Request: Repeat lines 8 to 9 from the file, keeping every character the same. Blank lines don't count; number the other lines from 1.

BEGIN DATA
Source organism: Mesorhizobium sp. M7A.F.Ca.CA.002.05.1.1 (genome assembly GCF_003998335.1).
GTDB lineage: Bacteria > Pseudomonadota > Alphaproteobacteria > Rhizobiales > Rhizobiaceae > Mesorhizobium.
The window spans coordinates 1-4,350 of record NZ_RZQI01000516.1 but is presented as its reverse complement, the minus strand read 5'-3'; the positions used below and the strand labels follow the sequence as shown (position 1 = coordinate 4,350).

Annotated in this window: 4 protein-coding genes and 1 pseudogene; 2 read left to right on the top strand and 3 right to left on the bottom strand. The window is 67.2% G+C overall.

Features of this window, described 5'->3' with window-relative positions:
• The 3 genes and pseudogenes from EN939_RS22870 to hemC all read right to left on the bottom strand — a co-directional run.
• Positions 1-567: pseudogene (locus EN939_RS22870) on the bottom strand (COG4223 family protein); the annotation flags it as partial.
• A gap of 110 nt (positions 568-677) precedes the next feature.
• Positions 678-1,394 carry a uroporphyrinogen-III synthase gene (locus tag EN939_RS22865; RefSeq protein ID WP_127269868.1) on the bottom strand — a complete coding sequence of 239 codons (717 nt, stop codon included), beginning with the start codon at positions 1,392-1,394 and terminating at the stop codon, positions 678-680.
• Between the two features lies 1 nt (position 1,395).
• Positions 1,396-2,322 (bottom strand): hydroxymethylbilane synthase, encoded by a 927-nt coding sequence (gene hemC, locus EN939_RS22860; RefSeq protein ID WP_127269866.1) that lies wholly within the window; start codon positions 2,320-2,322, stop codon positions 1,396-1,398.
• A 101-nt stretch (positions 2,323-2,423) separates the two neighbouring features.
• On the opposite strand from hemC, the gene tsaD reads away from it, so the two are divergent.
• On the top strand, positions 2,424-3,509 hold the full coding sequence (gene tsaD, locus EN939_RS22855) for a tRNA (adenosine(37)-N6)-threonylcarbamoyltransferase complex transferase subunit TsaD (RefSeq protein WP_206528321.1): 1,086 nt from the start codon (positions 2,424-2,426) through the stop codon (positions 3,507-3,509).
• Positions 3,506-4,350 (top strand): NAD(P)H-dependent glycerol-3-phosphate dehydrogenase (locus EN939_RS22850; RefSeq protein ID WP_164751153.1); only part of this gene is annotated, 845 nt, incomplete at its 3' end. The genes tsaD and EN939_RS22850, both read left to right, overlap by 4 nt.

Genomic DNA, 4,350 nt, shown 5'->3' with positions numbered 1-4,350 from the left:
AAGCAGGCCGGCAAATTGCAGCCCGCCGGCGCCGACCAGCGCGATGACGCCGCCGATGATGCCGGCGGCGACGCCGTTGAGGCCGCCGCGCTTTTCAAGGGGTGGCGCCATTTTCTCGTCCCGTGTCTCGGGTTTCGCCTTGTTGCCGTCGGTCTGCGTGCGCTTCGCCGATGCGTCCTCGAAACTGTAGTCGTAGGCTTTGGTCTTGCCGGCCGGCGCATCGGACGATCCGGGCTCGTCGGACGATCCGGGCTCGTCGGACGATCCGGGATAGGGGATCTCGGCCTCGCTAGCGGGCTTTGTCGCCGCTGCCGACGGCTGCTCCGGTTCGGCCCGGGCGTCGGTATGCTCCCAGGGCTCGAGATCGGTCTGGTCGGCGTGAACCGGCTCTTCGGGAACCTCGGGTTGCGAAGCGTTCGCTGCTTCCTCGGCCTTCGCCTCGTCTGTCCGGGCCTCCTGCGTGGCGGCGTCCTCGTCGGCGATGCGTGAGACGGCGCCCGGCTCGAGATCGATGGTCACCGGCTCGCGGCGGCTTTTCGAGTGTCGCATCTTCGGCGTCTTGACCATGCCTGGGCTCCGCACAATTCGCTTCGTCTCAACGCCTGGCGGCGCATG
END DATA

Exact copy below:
• A gap of 110 nt (positions 568-677) precedes the next feature.
• Positions 678-1,394 carry a uroporphyrinogen-III synthase gene (locus tag EN939_RS22865; RefSeq protein ID WP_127269868.1) on the bottom strand — a complete coding sequence of 239 codons (717 nt, stop codon included), beginning with the start codon at positions 1,392-1,394 and terminating at the stop codon, positions 678-680.